3.3.1. Variables in the First Stage Analysis

The conventional DEA model includes three inputs (Aqueduct network length; Sewerage network length; Total production cost) and one output (Revenue from service delivered). Table 1 presents the descriptive statistics of sample input and output variables. Two operators do not provide full service but only water provision, and for this reason their sewerage length is 0 km. The average length of aqueduct and sewerage networks is 3678 km and 1863 km, respectively. As Table 1 shows, the sample used in the performance analysis is extremely differentiated including both small and large operators. Pearson correlations were also calculated to investigate associations between inputs and outputs (see Table 2). In general, there are strong and positive correlations between variables.

Table 1. Descriptive statistics of input and output variables.

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Table 1. Descriptive statistics of input and output variables.
VariableTypeMeanMinMaxStd.dev.
Aqueduct network length (AQ_NET)Input3,67824021,0003,823
Sewerage network length (SEW_NET)Input1,863011,0002,188
Total production cost (PC)Input62,455,4821,864,220386,358,92678,580,168
Revenue from service delivered (REV)Output61,472,0074,167,788442,338,54584,196,945
Table 2. Pearson correlations between input and output variables.

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Table 2. Pearson correlations between input and output variables.
Variable[1][2][3][4]
[1] Aqueduct network length (AQ_NET)1.00
[2] Sewerage network length (SEW_NET)0.931.00
[3] Total production cost (PC)0.850.871.00
[4] Revenue from service delivered (REV)0.820.840.991.00

Note: Values ≥ 0.35 are significant at p < 0.05.

The t-test was used to test for differences between the “private or public-private” and “public” groups of water service providers as to the input and output variables (see Table 3). The two groups are homogeneous, as no significant differences resulted.

Table 3. ANOVA between the “private or public-private” and “public” groups to test for differences regarding inputs and outputs.

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Table 3. ANOVA between the “private or public-private” and “public” groups to test for differences regarding inputs and outputs.
Variable(Private or public-private)(Only public)t-valuep
meanstd.dev.meanstd.dev.
Aqueduct network length (AQ_NET)3,365.223,316.653,883.194,160.59−0.479 0.634
Sewerage network length (SEW_NET)1,738.371,747.561,945.442,458.07−0.3340.740
Total production cost (PC)63,839,451.8184,239,664.4661,547,251.6376,009,078.930.1030.918
Revenue from service delivered (REV)65,744,944.5296,376,476.6658,667,891.1976,670,847.610.2970.768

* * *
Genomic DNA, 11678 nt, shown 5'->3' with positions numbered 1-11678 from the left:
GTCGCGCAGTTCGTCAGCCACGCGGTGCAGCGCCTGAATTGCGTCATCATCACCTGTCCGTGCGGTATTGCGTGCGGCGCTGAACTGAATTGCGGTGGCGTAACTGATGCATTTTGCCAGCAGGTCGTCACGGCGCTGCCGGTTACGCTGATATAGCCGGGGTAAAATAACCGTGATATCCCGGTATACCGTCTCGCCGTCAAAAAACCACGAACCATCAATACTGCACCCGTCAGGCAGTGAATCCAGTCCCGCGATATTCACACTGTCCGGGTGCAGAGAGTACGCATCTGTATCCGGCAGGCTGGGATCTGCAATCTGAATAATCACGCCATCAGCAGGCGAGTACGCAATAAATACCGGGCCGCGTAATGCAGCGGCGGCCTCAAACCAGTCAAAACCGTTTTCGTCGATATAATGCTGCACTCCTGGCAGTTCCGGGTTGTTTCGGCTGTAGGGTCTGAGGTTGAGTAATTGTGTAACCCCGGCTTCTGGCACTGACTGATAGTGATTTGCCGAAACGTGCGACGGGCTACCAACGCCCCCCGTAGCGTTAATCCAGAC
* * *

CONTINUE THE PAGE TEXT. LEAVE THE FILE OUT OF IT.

3.3.2. Variables in the Second Stage Analysis

Table 4 and Table 5 display statistics relative to environmental factors. In Table 4 the last two variables were developed as ratios in order to have density measurements of the water service provided by operators. Particularly, CON_NET was developed as the ratio of the amount of connections to the total network length, while CON_MUN as the ratio of the amount of connections to the number of municipalities served by the service provider. The first variable may be considered as a linear density measurement, while the second one as an area density measurement for the service delivered. The average number of municipalities (MUN) to which each operator provides water services is 64, while the average number of connections (CON) is 181,359 and population amount (POP) that benefits the service is on average 693,954 [84].

Table 4. Descriptive statistics of environmental (continuous) factors.

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Table 4. Descriptive statistics of environmental (continuous) factors.
VariableMeanMinMaxStd. dev.
Number of municipalities (MUN)64337772
Number of connections (CON)181,3595,013998,000177,557
Population (POP)693,95412,6434,000,000894,769
Number of connections/total network length (CON_NET)39.116.5118.720.5
Number of connections/number of municipalities (CON_MUN)4,370.1641.230,840.55,114.5

Note: total network length = aqueduct network length + sewerage network length.

Table 5. Descriptive statistics of environmental (dichotomic) factors.

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Table 5. Descriptive statistics of environmental (dichotomic) factors.
VariableVariable statesNumber of operators
GEOCentral or Southern Italy (0)28
Northern Italy (1)25
TYPEFull private or public-private equity (0)21
Full public equity (1)32

Both measurements of service density show great variability. Means are respectively 39.1 for CON_NET and 4,370.1 for CON_MUN. In addition, two dummy variables were also used in this stage, GEO that qualifies the geographical location of the water service provider and TYPE that qualifies the water service operator typology (see Table 4). In particular, GEO is 0 when the operator is located in Central or Southern Italy and 1 when it is in Northern Italy; TYPE is 0 for full private or public-private equity operators, and 1 for full public operators. The amount of full public equity service operators is larger than the amount of private or public-private equity operators. This is consistent with the Italian water supply industry. As to the geographical location, the service providers are almost well distributed between North and Central-Southern Italy.